Can failure be success? I tell my kids that failure is just a way of narrowing yourself down to success, like scratching off an item on the old to-do list. I failed 10 times in the last week to make that poem work, but now those possibilities are eliminated and I’m closing in on what does work. Of course, it just feels like shit at the time. And sometimes there are not enough years left to wade through the failures to find success, but I don’t tell them that part. A new book looks at the history of failure and how it’s used to work towards success.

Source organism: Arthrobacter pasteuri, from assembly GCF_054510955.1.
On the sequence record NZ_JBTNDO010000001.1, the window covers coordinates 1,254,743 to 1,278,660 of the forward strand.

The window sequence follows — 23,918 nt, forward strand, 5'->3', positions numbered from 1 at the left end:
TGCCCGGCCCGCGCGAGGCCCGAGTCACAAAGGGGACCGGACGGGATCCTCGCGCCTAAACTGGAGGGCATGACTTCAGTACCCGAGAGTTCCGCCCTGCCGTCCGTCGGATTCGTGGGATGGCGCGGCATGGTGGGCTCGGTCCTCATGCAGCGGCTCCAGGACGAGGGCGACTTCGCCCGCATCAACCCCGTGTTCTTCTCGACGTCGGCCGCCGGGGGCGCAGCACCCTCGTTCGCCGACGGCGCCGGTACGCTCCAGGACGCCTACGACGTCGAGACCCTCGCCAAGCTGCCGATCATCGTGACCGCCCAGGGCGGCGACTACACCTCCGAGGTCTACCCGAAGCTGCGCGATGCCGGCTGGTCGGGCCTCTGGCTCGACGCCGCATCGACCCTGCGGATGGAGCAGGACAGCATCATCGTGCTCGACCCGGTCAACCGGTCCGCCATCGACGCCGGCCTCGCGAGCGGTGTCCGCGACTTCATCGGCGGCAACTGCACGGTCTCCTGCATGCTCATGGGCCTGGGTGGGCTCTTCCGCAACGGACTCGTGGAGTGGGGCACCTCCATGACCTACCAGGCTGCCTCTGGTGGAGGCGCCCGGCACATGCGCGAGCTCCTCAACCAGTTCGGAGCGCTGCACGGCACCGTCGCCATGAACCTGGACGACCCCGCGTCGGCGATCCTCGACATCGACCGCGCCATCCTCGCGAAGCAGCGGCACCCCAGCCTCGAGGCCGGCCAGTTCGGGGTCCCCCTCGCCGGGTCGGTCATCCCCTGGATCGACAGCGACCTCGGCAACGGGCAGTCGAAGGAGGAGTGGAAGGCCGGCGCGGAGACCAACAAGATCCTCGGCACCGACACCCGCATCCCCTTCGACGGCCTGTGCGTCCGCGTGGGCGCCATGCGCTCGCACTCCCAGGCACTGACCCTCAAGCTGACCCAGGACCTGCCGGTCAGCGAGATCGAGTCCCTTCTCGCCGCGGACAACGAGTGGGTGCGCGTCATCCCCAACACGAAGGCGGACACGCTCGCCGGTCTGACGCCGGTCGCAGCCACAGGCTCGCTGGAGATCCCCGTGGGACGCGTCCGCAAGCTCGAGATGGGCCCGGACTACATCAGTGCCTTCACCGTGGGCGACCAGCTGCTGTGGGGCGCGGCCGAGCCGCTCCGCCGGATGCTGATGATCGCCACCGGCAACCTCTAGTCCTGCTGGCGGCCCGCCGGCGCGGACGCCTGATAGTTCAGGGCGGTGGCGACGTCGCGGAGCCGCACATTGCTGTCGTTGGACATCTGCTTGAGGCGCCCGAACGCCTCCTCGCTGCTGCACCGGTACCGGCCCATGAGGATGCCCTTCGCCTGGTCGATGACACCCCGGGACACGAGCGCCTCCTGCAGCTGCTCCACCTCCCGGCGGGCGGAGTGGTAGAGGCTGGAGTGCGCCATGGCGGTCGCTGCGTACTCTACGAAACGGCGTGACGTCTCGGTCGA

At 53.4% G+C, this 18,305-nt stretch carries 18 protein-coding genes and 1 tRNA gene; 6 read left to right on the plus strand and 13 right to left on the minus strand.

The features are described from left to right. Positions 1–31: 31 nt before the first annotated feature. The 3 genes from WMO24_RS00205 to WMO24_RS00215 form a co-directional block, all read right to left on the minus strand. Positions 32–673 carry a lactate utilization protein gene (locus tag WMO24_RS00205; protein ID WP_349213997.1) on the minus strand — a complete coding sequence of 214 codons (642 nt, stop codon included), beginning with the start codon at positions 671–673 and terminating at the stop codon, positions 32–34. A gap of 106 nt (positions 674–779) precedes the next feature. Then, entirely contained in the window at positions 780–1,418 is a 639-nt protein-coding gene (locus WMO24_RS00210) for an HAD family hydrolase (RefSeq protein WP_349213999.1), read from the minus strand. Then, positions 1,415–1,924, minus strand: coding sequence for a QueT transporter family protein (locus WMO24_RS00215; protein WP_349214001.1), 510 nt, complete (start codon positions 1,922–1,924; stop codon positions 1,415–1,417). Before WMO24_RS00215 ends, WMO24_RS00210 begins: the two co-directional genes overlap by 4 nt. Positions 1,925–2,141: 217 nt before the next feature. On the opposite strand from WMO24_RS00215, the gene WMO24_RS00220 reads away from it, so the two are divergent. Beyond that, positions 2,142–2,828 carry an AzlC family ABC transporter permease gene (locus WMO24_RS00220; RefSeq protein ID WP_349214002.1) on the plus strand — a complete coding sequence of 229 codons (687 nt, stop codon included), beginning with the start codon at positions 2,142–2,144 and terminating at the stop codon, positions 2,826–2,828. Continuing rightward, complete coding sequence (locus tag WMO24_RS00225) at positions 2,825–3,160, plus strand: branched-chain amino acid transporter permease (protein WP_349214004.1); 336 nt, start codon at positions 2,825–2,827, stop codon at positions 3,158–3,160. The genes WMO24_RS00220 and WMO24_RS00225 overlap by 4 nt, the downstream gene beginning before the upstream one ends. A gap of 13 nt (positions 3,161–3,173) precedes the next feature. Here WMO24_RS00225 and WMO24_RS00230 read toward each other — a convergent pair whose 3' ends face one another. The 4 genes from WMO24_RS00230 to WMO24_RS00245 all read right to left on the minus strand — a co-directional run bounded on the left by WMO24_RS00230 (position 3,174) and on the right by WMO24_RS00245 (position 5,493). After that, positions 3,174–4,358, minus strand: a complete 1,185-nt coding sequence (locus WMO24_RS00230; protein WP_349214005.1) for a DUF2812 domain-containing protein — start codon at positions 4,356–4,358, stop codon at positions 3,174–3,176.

“Fail again. Fail better,” wrote Samuel Beckett in what has become a familiar mantra in the world of business and tech start-ups – along with ‘Fail fast, fail better’ – where the notion of failure as a route to success has taken a firm hold. Recent years have seen a similar preoccupation seeping into literature, particularly in the memoir sector. Karl Ove Knausgård devoted several autobiographical volumes to everyday failures in My Struggle, and since then there has been a deluge of ‘fail-lit’, both in fiction and non-fiction. Could failure be the new literary success? And if so, doesn’t that mean it’s not really failure at all?